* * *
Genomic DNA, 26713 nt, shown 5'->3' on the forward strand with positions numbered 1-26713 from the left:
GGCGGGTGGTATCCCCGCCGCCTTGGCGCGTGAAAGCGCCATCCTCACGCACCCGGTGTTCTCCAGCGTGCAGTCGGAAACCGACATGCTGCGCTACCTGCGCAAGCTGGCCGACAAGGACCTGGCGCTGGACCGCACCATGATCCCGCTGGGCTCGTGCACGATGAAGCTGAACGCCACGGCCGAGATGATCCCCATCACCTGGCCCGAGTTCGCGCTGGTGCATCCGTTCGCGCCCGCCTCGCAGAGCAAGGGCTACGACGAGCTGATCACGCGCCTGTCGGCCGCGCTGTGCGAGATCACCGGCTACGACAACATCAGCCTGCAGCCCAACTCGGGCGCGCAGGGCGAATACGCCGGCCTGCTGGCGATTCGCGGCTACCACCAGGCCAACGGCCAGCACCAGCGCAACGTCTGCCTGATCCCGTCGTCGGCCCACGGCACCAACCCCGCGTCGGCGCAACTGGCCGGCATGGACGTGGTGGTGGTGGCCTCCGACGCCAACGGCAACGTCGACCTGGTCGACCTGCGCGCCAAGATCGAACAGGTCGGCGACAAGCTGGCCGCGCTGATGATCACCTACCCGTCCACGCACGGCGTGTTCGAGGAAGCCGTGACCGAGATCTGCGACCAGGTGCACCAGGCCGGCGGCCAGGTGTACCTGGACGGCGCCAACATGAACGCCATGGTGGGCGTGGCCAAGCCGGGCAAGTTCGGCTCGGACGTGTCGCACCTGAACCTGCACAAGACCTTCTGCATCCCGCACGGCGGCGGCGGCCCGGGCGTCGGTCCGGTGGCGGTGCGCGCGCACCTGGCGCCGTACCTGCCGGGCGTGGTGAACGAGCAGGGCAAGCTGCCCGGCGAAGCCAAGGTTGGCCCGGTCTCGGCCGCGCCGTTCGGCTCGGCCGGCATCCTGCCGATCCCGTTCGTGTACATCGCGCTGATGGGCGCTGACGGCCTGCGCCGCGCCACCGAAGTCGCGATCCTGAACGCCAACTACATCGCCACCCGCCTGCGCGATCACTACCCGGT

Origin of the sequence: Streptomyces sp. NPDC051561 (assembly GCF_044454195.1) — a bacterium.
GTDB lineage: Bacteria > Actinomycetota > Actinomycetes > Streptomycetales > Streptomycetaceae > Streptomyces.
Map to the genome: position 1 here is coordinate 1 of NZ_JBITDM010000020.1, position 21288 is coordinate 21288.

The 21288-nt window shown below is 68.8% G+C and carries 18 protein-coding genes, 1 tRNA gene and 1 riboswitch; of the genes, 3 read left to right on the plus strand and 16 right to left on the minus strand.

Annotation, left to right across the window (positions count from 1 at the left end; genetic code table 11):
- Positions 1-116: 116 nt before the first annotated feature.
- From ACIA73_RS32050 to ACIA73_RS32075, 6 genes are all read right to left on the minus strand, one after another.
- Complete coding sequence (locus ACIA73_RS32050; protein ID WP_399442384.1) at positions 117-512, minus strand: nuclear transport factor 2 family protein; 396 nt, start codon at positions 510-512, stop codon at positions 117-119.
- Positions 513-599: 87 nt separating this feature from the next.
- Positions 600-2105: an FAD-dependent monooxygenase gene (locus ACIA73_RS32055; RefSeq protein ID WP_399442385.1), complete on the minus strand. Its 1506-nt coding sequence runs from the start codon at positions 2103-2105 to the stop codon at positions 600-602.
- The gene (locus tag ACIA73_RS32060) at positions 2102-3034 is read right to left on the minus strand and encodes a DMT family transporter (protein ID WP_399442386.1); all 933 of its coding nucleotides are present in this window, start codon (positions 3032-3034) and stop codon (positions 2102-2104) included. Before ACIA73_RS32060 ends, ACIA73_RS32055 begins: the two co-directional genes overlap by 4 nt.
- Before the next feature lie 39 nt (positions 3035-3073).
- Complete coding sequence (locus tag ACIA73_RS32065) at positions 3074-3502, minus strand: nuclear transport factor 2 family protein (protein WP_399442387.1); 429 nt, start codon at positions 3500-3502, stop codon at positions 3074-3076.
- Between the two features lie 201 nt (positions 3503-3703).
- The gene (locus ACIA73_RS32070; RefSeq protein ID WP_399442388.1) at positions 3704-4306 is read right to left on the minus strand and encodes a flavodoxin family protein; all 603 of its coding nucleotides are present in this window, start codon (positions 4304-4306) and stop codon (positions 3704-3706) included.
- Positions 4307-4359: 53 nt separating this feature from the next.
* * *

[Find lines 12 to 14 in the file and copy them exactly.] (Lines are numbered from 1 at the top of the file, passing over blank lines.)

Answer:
- Positions 600-2105: an FAD-dependent monooxygenase gene (locus ACIA73_RS32055; RefSeq protein ID WP_399442385.1), complete on the minus strand. Its 1506-nt coding sequence runs from the start codon at positions 2103-2105 to the stop codon at positions 600-602.
- The gene (locus tag ACIA73_RS32060) at positions 2102-3034 is read right to left on the minus strand and encodes a DMT family transporter (protein ID WP_399442386.1); all 933 of its coding nucleotides are present in this window, start codon (positions 3032-3034) and stop codon (positions 2102-2104) included. Before ACIA73_RS32060 ends, ACIA73_RS32055 begins: the two co-directional genes overlap by 4 nt.
- Before the next feature lie 39 nt (positions 3035-3073).